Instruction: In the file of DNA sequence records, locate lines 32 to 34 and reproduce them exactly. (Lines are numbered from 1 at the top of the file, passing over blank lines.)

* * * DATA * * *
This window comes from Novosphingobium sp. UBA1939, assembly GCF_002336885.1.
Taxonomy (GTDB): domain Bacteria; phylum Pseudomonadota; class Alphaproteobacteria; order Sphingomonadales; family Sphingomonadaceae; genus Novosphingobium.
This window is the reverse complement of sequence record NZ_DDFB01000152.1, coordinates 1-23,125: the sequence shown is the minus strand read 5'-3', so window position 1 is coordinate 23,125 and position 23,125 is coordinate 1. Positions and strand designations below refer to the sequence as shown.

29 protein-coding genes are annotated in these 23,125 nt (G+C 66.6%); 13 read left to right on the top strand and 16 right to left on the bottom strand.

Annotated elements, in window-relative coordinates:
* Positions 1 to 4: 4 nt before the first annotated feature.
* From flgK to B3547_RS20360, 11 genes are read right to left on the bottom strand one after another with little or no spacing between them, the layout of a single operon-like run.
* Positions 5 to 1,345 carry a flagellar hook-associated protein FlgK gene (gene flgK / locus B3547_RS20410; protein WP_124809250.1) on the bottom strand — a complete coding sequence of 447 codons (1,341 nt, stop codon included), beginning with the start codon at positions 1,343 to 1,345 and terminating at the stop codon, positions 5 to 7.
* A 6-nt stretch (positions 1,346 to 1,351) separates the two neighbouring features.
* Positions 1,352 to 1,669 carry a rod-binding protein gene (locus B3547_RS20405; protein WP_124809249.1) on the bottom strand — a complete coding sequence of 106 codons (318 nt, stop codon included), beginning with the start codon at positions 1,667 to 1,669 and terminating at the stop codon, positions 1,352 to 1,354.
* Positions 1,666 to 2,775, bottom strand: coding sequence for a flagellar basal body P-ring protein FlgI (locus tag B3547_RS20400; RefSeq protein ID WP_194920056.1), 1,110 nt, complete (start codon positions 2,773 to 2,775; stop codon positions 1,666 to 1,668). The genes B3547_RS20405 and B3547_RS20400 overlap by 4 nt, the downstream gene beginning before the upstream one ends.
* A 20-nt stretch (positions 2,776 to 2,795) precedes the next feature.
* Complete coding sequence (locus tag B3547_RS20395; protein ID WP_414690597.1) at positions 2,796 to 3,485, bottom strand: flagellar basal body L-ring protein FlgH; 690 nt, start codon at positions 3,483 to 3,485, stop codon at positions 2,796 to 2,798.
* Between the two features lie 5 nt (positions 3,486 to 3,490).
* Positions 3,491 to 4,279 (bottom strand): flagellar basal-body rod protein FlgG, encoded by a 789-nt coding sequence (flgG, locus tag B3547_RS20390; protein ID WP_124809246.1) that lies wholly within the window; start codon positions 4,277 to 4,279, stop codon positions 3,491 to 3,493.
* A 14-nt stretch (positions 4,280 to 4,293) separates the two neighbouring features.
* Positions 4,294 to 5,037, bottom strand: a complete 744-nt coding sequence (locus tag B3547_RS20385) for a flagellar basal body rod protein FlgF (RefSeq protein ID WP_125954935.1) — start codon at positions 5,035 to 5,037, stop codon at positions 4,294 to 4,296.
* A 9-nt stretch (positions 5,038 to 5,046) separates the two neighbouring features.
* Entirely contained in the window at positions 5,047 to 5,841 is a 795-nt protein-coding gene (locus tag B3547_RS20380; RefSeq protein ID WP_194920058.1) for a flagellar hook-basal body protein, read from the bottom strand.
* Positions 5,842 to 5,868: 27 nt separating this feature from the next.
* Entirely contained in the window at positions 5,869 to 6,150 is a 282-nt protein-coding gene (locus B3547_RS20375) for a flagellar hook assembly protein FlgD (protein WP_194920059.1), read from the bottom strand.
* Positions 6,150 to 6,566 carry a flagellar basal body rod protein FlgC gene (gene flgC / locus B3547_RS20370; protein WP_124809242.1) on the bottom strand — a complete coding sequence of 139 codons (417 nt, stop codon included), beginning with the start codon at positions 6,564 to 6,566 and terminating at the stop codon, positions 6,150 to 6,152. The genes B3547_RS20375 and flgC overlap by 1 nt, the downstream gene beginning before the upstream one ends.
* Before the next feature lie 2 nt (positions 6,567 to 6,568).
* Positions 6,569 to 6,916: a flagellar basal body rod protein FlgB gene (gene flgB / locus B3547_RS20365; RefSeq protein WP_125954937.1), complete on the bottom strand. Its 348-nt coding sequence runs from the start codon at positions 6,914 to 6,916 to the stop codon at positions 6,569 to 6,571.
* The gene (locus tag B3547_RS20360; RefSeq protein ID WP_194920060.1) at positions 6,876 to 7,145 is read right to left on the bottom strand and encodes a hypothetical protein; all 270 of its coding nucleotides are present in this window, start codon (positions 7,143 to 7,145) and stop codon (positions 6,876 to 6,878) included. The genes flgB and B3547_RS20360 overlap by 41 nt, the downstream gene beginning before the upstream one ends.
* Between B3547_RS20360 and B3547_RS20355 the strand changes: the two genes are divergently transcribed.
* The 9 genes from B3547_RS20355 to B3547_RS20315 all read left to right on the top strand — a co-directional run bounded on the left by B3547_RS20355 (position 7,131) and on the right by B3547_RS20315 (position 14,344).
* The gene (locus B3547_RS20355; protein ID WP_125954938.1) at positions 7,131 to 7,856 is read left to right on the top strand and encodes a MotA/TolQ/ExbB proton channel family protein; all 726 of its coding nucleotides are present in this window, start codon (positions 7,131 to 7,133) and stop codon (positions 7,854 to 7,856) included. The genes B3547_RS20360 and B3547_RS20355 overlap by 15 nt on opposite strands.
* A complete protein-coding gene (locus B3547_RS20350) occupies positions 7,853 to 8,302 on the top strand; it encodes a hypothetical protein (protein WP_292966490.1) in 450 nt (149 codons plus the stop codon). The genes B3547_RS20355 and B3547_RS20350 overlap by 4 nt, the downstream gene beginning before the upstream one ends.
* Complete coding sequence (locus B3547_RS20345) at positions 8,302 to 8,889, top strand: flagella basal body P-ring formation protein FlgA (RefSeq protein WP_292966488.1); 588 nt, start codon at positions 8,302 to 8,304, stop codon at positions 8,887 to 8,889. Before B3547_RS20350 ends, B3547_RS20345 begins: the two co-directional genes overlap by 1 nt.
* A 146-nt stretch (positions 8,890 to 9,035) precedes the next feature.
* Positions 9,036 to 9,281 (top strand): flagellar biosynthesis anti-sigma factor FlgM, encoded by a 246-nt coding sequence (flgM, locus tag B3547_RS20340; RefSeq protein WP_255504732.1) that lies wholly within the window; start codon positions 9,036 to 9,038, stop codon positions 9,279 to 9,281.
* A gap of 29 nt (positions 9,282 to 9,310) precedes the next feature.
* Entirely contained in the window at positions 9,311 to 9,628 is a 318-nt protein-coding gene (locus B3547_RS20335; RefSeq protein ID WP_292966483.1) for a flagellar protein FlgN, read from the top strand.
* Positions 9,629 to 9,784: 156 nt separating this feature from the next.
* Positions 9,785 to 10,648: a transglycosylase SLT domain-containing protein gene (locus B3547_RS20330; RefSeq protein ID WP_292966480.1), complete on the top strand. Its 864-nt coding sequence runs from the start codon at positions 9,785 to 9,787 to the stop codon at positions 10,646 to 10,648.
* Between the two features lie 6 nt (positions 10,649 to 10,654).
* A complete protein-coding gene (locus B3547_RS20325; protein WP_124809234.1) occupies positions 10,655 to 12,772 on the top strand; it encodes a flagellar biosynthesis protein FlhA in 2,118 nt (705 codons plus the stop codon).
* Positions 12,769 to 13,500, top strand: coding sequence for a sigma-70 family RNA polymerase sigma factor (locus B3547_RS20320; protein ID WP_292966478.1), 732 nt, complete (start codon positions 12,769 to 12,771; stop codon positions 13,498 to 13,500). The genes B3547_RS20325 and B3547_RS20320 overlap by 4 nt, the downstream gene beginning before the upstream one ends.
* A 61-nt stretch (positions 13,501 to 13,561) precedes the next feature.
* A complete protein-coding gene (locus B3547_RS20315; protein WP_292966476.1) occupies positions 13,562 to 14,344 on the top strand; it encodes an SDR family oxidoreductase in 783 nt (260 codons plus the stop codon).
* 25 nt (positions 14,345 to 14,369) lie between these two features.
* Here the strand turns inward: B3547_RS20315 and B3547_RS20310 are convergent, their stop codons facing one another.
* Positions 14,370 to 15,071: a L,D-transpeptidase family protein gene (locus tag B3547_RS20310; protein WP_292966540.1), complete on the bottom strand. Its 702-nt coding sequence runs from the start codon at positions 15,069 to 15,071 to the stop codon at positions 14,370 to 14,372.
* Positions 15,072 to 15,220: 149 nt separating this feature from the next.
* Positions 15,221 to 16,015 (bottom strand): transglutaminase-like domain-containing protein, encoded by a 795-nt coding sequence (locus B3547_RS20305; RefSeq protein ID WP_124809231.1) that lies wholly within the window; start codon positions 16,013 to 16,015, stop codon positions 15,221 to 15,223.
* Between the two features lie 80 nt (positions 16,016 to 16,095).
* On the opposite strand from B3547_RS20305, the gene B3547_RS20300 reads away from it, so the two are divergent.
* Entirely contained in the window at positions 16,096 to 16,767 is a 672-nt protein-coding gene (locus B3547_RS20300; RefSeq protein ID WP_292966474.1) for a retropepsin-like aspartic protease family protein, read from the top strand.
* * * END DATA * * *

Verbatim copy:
* Positions 9,036 to 9,281 (top strand): flagellar biosynthesis anti-sigma factor FlgM, encoded by a 246-nt coding sequence (flgM, locus tag B3547_RS20340; RefSeq protein WP_255504732.1) that lies wholly within the window; start codon positions 9,036 to 9,038, stop codon positions 9,279 to 9,281.
* A gap of 29 nt (positions 9,282 to 9,310) precedes the next feature.
* Entirely contained in the window at positions 9,311 to 9,628 is a 318-nt protein-coding gene (locus B3547_RS20335; RefSeq protein ID WP_292966483.1) for a flagellar protein FlgN, read from the top strand.